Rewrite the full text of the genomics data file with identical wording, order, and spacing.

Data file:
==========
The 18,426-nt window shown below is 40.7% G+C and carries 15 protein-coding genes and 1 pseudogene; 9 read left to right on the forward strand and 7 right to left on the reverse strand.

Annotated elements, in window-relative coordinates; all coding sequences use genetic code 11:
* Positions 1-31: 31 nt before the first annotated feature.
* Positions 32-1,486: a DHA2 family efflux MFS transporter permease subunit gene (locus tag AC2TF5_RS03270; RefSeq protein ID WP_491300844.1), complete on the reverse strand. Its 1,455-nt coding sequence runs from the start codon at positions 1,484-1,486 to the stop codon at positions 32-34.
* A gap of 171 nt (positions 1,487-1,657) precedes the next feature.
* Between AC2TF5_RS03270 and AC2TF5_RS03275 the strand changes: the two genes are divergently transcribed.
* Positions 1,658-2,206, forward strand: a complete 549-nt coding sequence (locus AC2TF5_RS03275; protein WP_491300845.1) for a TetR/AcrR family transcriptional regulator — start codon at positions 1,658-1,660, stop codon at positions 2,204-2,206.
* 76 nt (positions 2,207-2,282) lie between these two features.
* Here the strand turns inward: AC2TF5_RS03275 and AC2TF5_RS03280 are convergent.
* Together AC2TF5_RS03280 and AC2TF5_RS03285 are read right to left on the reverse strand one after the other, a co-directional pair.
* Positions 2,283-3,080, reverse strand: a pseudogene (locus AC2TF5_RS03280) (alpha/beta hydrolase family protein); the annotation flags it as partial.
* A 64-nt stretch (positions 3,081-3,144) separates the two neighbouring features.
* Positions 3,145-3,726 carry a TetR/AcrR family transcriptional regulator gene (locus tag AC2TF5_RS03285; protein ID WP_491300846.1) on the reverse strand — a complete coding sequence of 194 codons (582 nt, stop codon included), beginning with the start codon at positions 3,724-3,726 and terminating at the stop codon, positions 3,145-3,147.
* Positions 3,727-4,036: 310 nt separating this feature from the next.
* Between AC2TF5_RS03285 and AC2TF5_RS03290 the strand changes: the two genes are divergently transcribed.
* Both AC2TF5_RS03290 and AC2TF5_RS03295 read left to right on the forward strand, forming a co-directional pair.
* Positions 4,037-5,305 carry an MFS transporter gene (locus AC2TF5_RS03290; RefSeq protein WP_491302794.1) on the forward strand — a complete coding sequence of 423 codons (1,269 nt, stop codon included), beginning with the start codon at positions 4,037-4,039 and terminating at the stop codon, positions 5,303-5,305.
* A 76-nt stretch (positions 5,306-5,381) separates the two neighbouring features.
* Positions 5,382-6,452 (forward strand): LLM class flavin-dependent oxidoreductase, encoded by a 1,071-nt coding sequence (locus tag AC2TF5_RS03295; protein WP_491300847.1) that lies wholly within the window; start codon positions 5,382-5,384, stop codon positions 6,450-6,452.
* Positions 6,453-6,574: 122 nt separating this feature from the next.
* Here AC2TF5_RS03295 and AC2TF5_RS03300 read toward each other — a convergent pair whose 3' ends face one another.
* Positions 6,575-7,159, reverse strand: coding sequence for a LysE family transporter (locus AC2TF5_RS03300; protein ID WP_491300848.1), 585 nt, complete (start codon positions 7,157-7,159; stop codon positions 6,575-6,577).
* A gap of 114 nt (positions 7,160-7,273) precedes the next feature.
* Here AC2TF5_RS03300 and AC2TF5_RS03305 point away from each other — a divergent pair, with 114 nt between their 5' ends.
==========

The 18,426-nt window shown below is 40.7% G+C and carries 15 protein-coding genes and 1 pseudogene; 9 read left to right on the forward strand and 7 right to left on the reverse strand.

Annotated elements, in window-relative coordinates; all coding sequences use genetic code 11:
* Positions 1-31: 31 nt before the first annotated feature.
* Positions 32-1,486: a DHA2 family efflux MFS transporter permease subunit gene (locus tag AC2TF5_RS03270; RefSeq protein ID WP_491300844.1), complete on the reverse strand. Its 1,455-nt coding sequence runs from the start codon at positions 1,484-1,486 to the stop codon at positions 32-34.
* A gap of 171 nt (positions 1,487-1,657) precedes the next feature.
* Between AC2TF5_RS03270 and AC2TF5_RS03275 the strand changes: the two genes are divergently transcribed.
* Positions 1,658-2,206, forward strand: a complete 549-nt coding sequence (locus AC2TF5_RS03275; protein WP_491300845.1) for a TetR/AcrR family transcriptional regulator — start codon at positions 1,658-1,660, stop codon at positions 2,204-2,206.
* 76 nt (positions 2,207-2,282) lie between these two features.
* Here the strand turns inward: AC2TF5_RS03275 and AC2TF5_RS03280 are convergent.
* Together AC2TF5_RS03280 and AC2TF5_RS03285 are read right to left on the reverse strand one after the other, a co-directional pair.
* Positions 2,283-3,080, reverse strand: a pseudogene (locus AC2TF5_RS03280) (alpha/beta hydrolase family protein); the annotation flags it as partial.
* A 64-nt stretch (positions 3,081-3,144) separates the two neighbouring features.
* Positions 3,145-3,726 carry a TetR/AcrR family transcriptional regulator gene (locus tag AC2TF5_RS03285; protein ID WP_491300846.1) on the reverse strand — a complete coding sequence of 194 codons (582 nt, stop codon included), beginning with the start codon at positions 3,724-3,726 and terminating at the stop codon, positions 3,145-3,147.
* Positions 3,727-4,036: 310 nt separating this feature from the next.
* Between AC2TF5_RS03285 and AC2TF5_RS03290 the strand changes: the two genes are divergently transcribed.
* Both AC2TF5_RS03290 and AC2TF5_RS03295 read left to right on the forward strand, forming a co-directional pair.
* Positions 4,037-5,305 carry an MFS transporter gene (locus AC2TF5_RS03290; RefSeq protein WP_491302794.1) on the forward strand — a complete coding sequence of 423 codons (1,269 nt, stop codon included), beginning with the start codon at positions 4,037-4,039 and terminating at the stop codon, positions 5,303-5,305.
* A 76-nt stretch (positions 5,306-5,381) separates the two neighbouring features.
* Positions 5,382-6,452 (forward strand): LLM class flavin-dependent oxidoreductase, encoded by a 1,071-nt coding sequence (locus tag AC2TF5_RS03295; protein WP_491300847.1) that lies wholly within the window; start codon positions 5,382-5,384, stop codon positions 6,450-6,452.
* Positions 6,453-6,574: 122 nt separating this feature from the next.
* Here AC2TF5_RS03295 and AC2TF5_RS03300 read toward each other — a convergent pair whose 3' ends face one another.
* Positions 6,575-7,159, reverse strand: coding sequence for a LysE family transporter (locus AC2TF5_RS03300; protein ID WP_491300848.1), 585 nt, complete (start codon positions 7,157-7,159; stop codon positions 6,575-6,577).
* A gap of 114 nt (positions 7,160-7,273) precedes the next feature.
* Here AC2TF5_RS03300 and AC2TF5_RS03305 point away from each other — a divergent pair, with 114 nt between their 5' ends.